The powerful Brazilian men's volleyball team confirmed its supremacy by winning the world championship in Rome on Sunday. Brazil downed the young, eighth-seeded Cubans in the finals 25-22, 25-14, 25-22 to avenge a loss to Cuba in the preliminary round of play. Serbia defeated host Italy to win bronze, three games to one.
Murilo Endres was named tournament MVP for Brazil, which has dominated the men's volleyball scene in recent years, winning world titles in 2002 and 2006 and taking eight of the previous 10 World League titles. The Brazilians won Olympic gold in 2004, but were upset in the gold medal game by the U.S. in 2008.
The U.S. team settled for sixth place after dropping its final classification match to Russia, 25-19, 25-21, 25-19. The Russians set a high wall and out-blocked the Yanks for most of the match, finishing with 45 kills to the U.S.'s 29. American Clay Stanley nailed 23 aces over 33 sets during the two weeks and was voted the tournament's most outstanding server. He also finished as the top U.S. scorer with 150 total points, 23 aces, 18 blocks and 109 kills.
The 24-nation women's world championship will start on Oct. 29 in Tokyo. The U.S. is in a preliminary-round pool with Cuba, Germany, Kazakhstan, Thailand and Croatia.
Forget steroids, gymnastics is being hit with a rash of age manipulation. The International Gymnastics Federation announced recently that North Korea would be banned from international competition for a month -- a period that will include the world championships in Rotterdam that start on Oct. 16 -- for listing three different birth dates for gymnast Hong Su Jong. The team listed Hong's birth date as March 9, 1985 at the 2004 Olympics and 2006 world championships; March 9, 1986 at the 2006 Asian Games and 2007 world championships; and March 9, 1989 before the upcoming worlds in Rotterdam. Had the North Koreans listed the 1989 birth year for Hong's appearance at the Athens Games, she would have been too young to compete. Earlier this year, the FIG awarded the United States a belated bronze medal in the women's competition at the 2000 Sydney Olympics when the federation ruled that Dong Fangxiao, a member of the Chinese team that had finished third was, in fact, underage.
Australia's Chris McCormack and Mirinda Carfrae swam, biked and raced to victories at the Ironman World Championship Triathlon in Kona, Hawaii on Saturday. McCormack, 37, held off Germany's Andreas Raelert to win his second title in eight hours, 10 minutes, 37 seconds, which was 1:40 ahead of Raelert. Carfrae, 29, had an easier time, cruising to an impressive win in 8:58:36, a full 7:24 ahead of runner-up Caroline Steffen of Switzerland.
A special thumbs goes to the finish of Lew Hollander, a former Naval officer and physicist from Bend, Ore. who completed the 2.4-mile swim in 1:50:11, the 112-mile bike ride in 7:14:10 and the 26.2-mile run in 6:34:15 for a total Ironman time of 15:48:40. Why is that a noteworthy performance? Hollander is 80 years old.
The results of this year's Chicago Marathon looked a lot like those from last year, as Kenya's Sammy Wanjiru and Russia's Liliya Shobukhova defended their titles with impressive victories on Sunday.
Though the mild undulations on the Chicago course often lead to fast times for the runners, Wanjiru used a rare climb on the 180-meter-long Roosevelt Road bridge in the final half mile to pull away from Tsegaye Kebede of Ethiopia, who took the lead from him several times along the course. Wanjiru finished in two hours, six minutes, 24 seconds, just 19 seconds ahead of Kebede, who gave up the chase in the closing meters. Wanjiru has virtually clinched the title of the World Marathon Majors champion and the cool $500,000 that goes with it. It was a strong finish given his April showing at the London Marathon, where he dropped out, complaining of a sore knee and Kebede won the race.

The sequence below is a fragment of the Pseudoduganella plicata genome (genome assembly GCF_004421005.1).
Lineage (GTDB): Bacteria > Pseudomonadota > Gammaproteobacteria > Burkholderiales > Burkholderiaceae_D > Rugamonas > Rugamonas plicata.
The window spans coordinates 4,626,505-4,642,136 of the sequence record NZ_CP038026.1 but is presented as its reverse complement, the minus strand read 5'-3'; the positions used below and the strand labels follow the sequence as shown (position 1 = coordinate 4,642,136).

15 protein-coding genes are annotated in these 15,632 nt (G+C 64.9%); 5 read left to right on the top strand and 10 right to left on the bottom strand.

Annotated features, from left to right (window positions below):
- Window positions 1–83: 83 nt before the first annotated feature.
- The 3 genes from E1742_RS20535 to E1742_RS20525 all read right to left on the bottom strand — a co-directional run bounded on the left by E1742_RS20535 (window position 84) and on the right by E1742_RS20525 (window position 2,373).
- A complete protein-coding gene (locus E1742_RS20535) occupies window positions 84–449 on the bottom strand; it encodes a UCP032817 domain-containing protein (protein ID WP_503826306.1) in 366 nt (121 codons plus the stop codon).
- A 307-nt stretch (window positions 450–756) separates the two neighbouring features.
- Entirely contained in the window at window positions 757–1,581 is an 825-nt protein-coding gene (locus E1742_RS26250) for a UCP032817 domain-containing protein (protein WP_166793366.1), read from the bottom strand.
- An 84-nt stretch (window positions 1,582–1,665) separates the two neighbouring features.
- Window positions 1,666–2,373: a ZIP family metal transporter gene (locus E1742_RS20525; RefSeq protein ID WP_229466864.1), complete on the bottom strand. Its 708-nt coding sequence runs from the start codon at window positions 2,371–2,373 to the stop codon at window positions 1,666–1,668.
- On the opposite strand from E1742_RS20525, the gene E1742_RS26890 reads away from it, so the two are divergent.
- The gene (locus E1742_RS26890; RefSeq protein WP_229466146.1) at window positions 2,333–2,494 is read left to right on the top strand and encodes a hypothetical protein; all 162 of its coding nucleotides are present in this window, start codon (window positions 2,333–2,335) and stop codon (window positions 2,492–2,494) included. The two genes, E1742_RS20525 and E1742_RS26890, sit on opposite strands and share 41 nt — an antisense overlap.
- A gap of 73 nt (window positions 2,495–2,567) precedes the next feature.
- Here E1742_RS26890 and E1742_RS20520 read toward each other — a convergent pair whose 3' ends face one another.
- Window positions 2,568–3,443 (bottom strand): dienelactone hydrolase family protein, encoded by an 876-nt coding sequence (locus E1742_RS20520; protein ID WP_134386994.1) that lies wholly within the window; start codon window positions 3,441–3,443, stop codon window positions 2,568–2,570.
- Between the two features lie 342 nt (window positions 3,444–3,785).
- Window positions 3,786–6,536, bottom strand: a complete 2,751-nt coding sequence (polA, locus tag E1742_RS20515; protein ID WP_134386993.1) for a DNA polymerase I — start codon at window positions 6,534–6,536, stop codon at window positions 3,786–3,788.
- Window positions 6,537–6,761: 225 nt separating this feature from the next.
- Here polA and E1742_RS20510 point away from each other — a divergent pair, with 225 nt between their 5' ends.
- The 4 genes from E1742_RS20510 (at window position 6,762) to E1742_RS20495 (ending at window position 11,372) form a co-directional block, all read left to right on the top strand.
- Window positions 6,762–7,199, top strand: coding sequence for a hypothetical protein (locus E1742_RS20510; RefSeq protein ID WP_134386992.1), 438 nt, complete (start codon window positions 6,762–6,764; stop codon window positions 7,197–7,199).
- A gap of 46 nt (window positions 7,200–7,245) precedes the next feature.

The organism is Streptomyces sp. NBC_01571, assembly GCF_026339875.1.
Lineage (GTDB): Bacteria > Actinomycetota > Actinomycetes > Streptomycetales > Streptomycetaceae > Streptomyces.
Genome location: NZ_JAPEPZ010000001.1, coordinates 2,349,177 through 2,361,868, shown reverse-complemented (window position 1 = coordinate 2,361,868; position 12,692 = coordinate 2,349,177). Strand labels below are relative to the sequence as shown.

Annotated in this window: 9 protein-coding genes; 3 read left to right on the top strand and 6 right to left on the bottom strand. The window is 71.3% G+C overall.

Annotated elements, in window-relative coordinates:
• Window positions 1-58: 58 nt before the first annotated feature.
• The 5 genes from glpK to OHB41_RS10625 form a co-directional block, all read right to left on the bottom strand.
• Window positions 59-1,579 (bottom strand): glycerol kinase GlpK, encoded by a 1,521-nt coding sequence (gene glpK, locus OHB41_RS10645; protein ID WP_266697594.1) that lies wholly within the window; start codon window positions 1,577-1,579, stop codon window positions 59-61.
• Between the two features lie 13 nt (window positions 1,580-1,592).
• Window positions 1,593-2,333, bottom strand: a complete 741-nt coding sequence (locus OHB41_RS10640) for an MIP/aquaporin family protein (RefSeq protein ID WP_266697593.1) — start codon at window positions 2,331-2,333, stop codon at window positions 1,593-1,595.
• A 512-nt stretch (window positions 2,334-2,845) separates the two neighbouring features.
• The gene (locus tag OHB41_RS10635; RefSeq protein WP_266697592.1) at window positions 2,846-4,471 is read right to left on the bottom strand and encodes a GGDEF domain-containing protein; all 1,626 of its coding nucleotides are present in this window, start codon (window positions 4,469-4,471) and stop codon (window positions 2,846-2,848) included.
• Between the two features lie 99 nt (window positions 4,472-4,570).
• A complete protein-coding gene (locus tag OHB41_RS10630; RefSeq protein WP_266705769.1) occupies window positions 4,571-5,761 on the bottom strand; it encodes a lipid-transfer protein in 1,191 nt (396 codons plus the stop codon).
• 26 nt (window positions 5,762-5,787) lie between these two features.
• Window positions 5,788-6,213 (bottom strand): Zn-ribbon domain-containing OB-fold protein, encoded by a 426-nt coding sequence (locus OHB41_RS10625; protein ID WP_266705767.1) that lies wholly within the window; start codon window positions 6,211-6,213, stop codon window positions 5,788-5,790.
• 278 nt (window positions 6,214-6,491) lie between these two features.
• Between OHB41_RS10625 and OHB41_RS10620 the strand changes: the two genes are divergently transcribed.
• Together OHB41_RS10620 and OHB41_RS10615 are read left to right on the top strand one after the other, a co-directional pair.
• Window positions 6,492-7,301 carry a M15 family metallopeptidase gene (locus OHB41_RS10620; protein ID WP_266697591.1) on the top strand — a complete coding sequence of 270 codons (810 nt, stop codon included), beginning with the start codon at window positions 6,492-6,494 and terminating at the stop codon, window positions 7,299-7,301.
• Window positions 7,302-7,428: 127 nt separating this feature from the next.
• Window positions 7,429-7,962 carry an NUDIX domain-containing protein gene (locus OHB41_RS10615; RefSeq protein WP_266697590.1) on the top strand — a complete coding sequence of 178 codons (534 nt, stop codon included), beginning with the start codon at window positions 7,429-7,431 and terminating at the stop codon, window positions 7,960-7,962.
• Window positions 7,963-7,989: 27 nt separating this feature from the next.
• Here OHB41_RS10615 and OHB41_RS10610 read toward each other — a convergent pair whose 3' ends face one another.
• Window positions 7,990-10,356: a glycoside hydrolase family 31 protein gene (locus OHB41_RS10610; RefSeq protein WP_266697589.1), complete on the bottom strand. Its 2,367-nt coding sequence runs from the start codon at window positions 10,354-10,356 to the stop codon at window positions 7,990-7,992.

Shobukhova made up a 24-second deficit to Ethiopia's Astede Baysa at mile 21 and pulled away to a three-minute victory in 2:20:25, the fastest time in the event by a woman since 2008. The victory guaranteed her a cumulative World Marathon Majors title and the $500,000 bonus. Behind her, Joan Benoit Samuelson, the winner of the inaugural Olympic women's marathon in 1984, came across the line in 2:47:50.
Belgium's Philippe Le Jeune took home gold in the show jumping competition at The World Equestrian Games in Lexington, Ky. on Friday. The competition had a unique format in that the final four riders -- Le Jeune, surprising silver medalist Abdullah Al Sharbatly of Saudi Arabia, Eric Lamaze of Canada and Rodrigo Pessoa of Brazil -- each took a ride in the finals not only on their own horses, but on each of the horses owned by the other finalists in order to determine the overall winner. The riders were granted only a three-minute warm-up that included two practice jumps with each of the new horses. The format is designed to be a true test of a riders' horsemanship. Le Jeune was the only one of the four finalists to ride all four horses without any faults. Al Sharbatly became the first Middle Eastern rider to win a WEG medal. The strong team from Germany handily won the team gold in show jumping, followed by France and Belgium. The U.S. team finished a disappointing tenth.
The U.S. team did however, capture gold in the non-Olympic discipline of vaulting, a sort of gymnastics on horseback, using a lyrical adaptation of Romeo and Juliet.